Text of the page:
Located in the same research complex as Super-Kamiokande you can find KARGA, Japan’s large-scale cryogenic gravitational wave telescope. Gravitational waves are completely unlike either electromagnetic waves or neutrino particles; they are ripples in the fabric of space-time itself caused by events such as binary black hole mergers. KAGRA is preparing to participate, along with Advanced LIGO and Advanced Virgo, in the next international observing run O4 scheduled for December 2022. KAGRA’s participation will enable higher directional precision, facilitating follow-up optical observations to find the sources.
As the world’s first subterranean cryogenically-cooled large-scale gravitational wave telescope, KAGRA has been trying to prove the advantages of an underground location and cryogenic optics. Now “cold” and “buried” may have become the standard for next-generation gravitational wave telescopes under consideration like Europe’s Einstein Telescope and the U.S. Cosmic Explorer.
The optical/infrared facet of multi-messenger astronomy requires telescopes with a wide field of view, high sensitivity, and scheduling flexibility; three normally contradictory requirements. The unique design and instrumentation of the Subaru Telescope combine a wide field of view with high sensitivity. Japan’s OISTER network provides the scheduling flexibility required for rapid follow-up and long-term monitoring of objects which evolve with time.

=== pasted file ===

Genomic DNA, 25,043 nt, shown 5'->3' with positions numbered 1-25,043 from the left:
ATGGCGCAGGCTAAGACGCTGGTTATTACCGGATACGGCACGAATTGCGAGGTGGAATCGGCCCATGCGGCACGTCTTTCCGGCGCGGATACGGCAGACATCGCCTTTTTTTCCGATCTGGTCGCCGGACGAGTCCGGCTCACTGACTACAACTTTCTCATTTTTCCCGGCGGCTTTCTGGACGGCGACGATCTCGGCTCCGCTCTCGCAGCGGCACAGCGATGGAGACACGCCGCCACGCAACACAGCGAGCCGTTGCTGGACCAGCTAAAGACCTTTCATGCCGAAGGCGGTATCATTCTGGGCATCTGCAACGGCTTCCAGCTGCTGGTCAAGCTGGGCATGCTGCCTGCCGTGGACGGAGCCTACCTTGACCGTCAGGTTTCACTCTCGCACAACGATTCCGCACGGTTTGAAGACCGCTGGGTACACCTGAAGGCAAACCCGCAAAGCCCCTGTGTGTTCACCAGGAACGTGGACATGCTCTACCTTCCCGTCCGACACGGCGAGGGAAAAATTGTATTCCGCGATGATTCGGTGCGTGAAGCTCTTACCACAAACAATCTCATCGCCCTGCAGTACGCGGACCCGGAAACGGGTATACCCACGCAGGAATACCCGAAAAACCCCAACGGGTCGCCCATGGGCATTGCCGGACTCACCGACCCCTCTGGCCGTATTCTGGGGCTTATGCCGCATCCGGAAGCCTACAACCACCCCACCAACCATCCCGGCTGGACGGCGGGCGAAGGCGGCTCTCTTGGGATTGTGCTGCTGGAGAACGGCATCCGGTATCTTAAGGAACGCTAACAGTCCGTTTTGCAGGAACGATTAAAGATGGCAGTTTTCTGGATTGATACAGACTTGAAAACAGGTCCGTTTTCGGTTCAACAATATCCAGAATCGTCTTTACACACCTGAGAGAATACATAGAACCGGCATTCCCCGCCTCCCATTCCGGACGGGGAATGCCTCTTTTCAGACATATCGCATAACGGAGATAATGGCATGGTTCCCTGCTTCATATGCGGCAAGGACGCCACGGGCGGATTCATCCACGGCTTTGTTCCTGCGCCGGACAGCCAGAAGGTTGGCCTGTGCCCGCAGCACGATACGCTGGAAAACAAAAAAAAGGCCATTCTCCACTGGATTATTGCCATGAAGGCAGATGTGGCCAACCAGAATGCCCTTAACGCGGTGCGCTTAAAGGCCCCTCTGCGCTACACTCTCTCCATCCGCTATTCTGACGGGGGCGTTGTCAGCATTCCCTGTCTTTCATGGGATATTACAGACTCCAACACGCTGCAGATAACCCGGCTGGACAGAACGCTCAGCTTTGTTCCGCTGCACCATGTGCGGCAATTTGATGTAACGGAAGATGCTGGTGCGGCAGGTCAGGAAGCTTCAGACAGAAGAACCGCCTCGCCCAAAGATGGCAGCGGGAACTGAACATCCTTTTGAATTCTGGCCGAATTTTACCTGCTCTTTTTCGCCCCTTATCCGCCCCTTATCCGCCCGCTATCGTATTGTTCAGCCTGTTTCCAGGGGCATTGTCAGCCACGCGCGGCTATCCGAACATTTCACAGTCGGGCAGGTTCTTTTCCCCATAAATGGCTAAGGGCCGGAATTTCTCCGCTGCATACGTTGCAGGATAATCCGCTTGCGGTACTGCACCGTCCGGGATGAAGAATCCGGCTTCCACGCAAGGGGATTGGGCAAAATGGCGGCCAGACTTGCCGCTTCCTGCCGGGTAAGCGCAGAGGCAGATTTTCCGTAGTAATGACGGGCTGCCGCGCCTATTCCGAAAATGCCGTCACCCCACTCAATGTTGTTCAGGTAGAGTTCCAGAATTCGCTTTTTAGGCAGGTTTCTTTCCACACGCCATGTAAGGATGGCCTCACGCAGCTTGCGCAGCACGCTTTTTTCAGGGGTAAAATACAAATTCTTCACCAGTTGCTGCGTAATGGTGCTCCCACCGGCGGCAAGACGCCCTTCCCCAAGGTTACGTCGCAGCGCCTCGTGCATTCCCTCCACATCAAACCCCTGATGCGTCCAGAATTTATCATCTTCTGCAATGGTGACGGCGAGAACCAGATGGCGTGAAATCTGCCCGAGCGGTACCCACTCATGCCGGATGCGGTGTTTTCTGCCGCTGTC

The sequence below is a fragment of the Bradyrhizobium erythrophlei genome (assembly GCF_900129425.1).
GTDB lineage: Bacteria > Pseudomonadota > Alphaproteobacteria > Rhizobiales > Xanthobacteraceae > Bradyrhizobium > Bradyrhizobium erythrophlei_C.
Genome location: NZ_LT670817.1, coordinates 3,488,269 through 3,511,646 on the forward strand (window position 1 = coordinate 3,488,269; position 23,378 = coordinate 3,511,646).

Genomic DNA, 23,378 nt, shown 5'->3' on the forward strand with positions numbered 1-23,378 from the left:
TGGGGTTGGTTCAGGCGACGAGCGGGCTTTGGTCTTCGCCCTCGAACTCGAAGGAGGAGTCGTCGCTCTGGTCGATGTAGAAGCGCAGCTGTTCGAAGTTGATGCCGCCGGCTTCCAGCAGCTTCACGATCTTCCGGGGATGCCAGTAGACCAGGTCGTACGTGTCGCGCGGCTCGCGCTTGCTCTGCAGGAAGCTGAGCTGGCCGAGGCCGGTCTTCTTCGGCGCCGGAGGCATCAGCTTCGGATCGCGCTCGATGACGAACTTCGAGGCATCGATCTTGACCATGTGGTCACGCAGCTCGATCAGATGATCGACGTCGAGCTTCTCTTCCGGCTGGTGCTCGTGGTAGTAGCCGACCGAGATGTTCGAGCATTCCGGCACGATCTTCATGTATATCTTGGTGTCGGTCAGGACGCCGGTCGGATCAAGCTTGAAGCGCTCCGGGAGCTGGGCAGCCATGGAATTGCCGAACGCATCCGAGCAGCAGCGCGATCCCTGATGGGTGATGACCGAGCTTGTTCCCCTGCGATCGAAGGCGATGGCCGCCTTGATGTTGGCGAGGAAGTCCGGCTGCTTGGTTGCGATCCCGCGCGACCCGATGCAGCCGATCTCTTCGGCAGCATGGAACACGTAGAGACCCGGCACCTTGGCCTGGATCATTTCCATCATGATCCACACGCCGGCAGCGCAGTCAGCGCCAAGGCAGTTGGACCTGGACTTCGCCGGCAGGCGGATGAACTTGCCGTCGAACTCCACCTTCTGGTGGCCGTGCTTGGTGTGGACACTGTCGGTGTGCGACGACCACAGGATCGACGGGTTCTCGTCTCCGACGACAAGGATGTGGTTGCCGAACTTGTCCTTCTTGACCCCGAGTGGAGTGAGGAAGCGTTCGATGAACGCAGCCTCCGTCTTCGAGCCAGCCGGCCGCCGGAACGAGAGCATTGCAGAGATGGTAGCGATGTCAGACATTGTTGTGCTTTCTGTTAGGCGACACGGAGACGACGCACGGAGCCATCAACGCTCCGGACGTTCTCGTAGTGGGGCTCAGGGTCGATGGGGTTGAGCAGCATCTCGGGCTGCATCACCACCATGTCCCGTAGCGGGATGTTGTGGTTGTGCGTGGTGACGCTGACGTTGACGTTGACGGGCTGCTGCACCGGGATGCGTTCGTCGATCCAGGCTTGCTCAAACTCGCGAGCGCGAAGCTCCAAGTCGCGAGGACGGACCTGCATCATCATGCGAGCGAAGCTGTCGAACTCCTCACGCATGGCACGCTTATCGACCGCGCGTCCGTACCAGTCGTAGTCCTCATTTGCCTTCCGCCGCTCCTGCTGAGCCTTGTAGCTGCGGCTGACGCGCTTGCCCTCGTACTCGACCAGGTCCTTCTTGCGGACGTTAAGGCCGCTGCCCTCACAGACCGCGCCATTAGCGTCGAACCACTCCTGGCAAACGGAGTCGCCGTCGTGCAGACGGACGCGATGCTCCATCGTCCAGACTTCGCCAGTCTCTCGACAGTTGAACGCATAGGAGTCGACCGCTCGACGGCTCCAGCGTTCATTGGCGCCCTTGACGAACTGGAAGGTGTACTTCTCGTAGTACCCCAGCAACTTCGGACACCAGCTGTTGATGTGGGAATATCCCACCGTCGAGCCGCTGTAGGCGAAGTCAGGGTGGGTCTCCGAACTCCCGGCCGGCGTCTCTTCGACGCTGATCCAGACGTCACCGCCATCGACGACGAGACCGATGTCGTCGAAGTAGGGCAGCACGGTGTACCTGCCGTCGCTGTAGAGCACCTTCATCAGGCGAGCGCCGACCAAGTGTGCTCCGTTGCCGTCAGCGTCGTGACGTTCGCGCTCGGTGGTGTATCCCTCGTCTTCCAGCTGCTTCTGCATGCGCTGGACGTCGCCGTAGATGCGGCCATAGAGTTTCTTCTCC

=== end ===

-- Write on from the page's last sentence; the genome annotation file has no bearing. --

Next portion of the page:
Networking university-owned small telescopes
OISTER is a network of thirteen 1-4m class optical and infrared telescopes operated by Japanese universities and NAOJ. NAOJ led the efforts for networking the scattered telescopesin close collaboration with nine universities in Japan. Notable members include Kyoto University’s 3.8m Seimei Telescope, Hiroshima University’s 1.5m Kanata Telescope, NAOJ’s own Murikabushi Telescope at Ishigakijima Astronomical Observatory, and Nagoya University’s aforementioned 1.4m IRSF located in South Africa.
The Seimei Telescope uses segmented mirrors; instead of one large mirror, 18 petal-shaped mirror segments are held in precise alignment to collect the light from space. In addition to science observations, the Seimei Telescope is also helping to develop key technologies with low costs for future medium-size segmented-mirror telescopes.